Mam’s birthday and the anniversary of her death are quietly remembered by those who were closest to Mam. My dad and I call each other on those dates. But in the years since Mam died rarely does anybody else mention her to me on these sad but special occasions. It’s just a date to most people. Many forget. Others don’t want to cause upset. I know that family members call my dad on March 2nd. It’s a nice thing to do. It might not be an easy thing to do but it does help. Just to know that the person who meant the world to you is being thought of, that their death did not wipe out their memory, that your loss is recognized by those who love you.

Today as always, on Mam’s birthday, I’ll speak silently to her. I’ll wish her a happy birthday wherever she may be, and I’ll tell her I miss her and wish she hadn’t been taken from us so soon. This year I have a book written in her honor and it is ready to be sent out into the world when the time is right. I hope and pray that the time will soon be right. A LOVELY WOMAN is a story of mother loss. It is Mam’s story and my story, and it is a universal story of courage, family unity, grief and love.

Happy Birthday, Mam, wherever you are! You were born on this day many years ago and it is a special, wonderful, magical day. I’ll light a candle in your honor, take out some photos of us and sip a cup of hot tea. You’d like that, wouldn’t you?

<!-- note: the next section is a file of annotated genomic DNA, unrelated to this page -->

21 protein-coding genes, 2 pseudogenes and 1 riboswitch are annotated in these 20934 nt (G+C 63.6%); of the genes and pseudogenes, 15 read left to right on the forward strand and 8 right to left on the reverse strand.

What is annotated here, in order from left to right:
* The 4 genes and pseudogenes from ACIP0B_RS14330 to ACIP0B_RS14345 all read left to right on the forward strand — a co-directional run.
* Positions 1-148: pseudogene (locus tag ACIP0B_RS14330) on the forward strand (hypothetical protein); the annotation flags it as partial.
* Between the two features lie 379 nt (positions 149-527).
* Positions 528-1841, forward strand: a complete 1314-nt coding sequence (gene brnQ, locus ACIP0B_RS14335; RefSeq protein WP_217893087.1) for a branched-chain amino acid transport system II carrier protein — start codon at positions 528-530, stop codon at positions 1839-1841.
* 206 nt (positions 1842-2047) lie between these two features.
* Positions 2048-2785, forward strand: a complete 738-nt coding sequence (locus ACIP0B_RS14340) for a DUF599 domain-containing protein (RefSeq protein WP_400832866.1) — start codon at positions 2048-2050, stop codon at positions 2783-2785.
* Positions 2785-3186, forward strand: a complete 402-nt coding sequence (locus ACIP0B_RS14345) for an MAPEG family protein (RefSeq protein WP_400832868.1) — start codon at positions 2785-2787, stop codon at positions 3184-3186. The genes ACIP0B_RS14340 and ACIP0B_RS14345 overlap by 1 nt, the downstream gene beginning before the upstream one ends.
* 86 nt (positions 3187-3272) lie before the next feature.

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“No one is actually dead until the ripples they cause in the world die away…”

Terry Pratchett, Reaper Man

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Death, Grief, Love, Motherless Daughter, Mothers and Daughters

Mothers and Daughters

When a friend of mine posted this photograph of Debbie Reynolds and Carrie Fisher I could not take my eyes from it as my heart filled with awe, envy and love for these two women. Now, I’m not a Star Wars fan. I have only ever seen one of the films and I remember nothing about it. And I don’t watch many movies so I haven’t seen Debbie or Carrie in anything. I didn’t know either of them until social media went on fire following Carrie’s death. So the emotions I felt on seeing this beautiful image did not arise out of devotion to these actors or their film roles, but from a place deep inside myself where a little girl is longing to be held and have her hair stroked by her mother and to feel an ounce of what these ladies were feeling when this photograph was snapped.